The Nevada state legislature unanimously passed Assembly Bill 360 on Monday, putting the state on a path toward striking online gambling compacts not only with other US states, but tribal and foreign governments as well. The bill (read it here), which was introduced in the Assembly in March, is designed to help flesh out the parameters of the state’s ability to enter into interstate compacts with other online gambling jurisdictions, as authorized by the AB 114 legislation that Gov. Brian Sandoval signed into law in February.
In March, Nevada invited stakeholders to submit comments regarding its interstate plans, and among these was a complaint by the Alderney Gambling Control Commission (AGCC) that language authorizing compacts beyond US borders had been removed from AB 114’s final text. Well, apparently the AGCC has more pull than one might think – or Nevada legislators have belatedly realized that internet connections extend beyond America’s shores – because the approved AB 360 language has replaced the word ‘state’ with the far broader ‘jurisdiction.’
AB 360 defines eligible compact partners as “any governmental unit of a national, state or local body exercising governmental functions, other than the United States Government. This term includes, without limitation, national and subnational governments, including their respective departments, agencies and instrumentalities and any department, agency or authority of any such governmental unit that has authority over gaming and gambling activities.”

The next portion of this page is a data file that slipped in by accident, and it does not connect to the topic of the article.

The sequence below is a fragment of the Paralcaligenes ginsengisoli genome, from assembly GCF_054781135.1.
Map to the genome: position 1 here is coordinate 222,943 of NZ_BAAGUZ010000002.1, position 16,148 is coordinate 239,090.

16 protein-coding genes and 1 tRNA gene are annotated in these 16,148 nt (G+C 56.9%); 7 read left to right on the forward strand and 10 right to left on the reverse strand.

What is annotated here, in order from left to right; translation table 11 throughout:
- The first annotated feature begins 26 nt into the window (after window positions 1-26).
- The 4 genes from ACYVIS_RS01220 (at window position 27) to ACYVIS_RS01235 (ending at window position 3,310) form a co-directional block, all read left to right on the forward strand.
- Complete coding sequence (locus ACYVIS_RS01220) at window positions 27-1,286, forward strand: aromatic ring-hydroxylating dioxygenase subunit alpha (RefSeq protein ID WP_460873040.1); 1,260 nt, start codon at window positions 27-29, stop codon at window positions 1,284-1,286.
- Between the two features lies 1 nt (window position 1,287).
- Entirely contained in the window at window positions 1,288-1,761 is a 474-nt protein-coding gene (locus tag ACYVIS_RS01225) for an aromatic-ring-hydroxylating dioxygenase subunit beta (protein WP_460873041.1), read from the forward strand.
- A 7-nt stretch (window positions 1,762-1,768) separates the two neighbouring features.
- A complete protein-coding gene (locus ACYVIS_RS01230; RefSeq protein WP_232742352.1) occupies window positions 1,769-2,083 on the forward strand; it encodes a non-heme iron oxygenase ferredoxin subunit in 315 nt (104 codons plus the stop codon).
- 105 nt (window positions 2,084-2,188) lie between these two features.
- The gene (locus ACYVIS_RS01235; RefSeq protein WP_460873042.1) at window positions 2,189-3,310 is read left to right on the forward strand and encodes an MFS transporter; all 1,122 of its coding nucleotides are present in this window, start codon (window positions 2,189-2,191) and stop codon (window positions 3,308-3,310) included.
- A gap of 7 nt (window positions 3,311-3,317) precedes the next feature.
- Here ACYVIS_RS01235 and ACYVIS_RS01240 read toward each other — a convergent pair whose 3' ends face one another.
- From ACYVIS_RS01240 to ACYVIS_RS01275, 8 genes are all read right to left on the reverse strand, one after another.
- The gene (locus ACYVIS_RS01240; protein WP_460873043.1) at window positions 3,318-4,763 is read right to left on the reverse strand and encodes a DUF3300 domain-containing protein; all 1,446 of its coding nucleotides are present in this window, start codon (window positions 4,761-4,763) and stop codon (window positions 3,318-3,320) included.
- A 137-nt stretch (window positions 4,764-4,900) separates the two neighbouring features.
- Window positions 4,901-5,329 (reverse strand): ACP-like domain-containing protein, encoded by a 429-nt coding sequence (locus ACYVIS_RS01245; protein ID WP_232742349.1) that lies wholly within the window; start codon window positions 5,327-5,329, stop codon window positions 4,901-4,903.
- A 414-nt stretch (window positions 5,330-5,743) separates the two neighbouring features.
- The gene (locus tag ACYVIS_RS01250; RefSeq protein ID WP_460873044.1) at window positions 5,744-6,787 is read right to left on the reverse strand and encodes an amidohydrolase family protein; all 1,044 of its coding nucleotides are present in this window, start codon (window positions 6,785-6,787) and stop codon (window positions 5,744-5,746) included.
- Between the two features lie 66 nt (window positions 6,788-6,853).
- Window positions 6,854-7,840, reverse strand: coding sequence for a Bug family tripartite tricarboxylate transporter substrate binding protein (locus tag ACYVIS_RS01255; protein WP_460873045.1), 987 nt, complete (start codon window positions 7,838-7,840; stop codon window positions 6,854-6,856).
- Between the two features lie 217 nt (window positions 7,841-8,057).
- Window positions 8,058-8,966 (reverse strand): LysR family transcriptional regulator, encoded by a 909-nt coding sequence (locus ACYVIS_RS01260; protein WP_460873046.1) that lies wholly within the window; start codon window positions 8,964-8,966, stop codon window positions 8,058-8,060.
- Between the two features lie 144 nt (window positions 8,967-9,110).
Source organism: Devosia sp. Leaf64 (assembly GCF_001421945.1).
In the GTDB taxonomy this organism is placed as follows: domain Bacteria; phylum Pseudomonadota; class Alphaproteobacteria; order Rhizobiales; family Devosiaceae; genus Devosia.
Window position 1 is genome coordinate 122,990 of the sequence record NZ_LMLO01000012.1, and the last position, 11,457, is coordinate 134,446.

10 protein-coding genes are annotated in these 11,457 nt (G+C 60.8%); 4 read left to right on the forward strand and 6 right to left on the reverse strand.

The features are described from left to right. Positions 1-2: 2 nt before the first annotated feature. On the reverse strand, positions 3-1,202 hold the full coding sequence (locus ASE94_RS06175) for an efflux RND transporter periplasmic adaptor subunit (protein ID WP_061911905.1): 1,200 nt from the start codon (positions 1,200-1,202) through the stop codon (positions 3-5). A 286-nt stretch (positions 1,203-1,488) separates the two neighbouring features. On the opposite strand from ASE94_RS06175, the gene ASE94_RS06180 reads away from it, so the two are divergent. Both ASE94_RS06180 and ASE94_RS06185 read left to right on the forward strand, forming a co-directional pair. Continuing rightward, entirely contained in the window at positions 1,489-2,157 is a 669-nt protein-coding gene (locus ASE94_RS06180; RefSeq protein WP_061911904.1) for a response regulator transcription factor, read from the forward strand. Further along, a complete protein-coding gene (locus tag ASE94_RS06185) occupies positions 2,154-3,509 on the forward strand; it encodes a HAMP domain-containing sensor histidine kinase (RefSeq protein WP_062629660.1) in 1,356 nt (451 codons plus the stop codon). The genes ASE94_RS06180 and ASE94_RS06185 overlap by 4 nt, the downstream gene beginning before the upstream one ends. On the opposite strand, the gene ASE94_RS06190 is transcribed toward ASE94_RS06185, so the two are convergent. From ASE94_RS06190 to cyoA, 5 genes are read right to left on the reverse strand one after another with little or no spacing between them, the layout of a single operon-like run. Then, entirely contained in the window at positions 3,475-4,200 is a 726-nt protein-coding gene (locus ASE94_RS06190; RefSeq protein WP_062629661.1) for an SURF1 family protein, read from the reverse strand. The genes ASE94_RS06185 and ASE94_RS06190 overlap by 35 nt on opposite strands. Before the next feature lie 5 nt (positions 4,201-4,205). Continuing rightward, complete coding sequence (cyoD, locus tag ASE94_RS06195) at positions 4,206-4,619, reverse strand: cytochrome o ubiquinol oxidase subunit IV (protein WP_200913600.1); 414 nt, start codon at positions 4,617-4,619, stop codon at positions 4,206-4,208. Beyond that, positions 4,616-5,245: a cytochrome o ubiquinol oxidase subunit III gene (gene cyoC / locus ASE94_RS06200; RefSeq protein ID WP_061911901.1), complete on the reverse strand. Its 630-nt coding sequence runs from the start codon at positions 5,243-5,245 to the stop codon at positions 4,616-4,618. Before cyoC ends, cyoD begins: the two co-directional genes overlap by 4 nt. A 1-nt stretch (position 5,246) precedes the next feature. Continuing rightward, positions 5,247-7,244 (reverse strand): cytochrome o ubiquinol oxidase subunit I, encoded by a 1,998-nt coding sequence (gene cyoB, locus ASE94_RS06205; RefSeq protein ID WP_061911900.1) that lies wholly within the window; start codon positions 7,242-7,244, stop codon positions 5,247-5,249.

(Technically speaking, such relationships already exist, as demonstrated by numerous World Trade Organization rulings that Antigua’s online gambling industry has a right to offer their services to US residents. But we digress…)
As for the possibility that other governments might not define ‘bad actors’ in the same restrictive Nevada sense – and thus allow nefarious scoundrels like PokerStars to backdoor their way into breathing the same rarefied air as Nevada-approved operators – AB 360 requires compact-signatory governments to prohibit operators from taking part unless they are found to be suitable “pursuant to requirements that are materially consistent with the corresponding requirements” laid down by Nevada law.
By chance, Nevada legislators approved AB 360 on the same day New Jersey gaming regulators began the 60-day public comment period on the state’s online gambling regulations. Stakeholders will have until Aug. 2 to submit their thoughts, suggestions and/or incoherent ravings.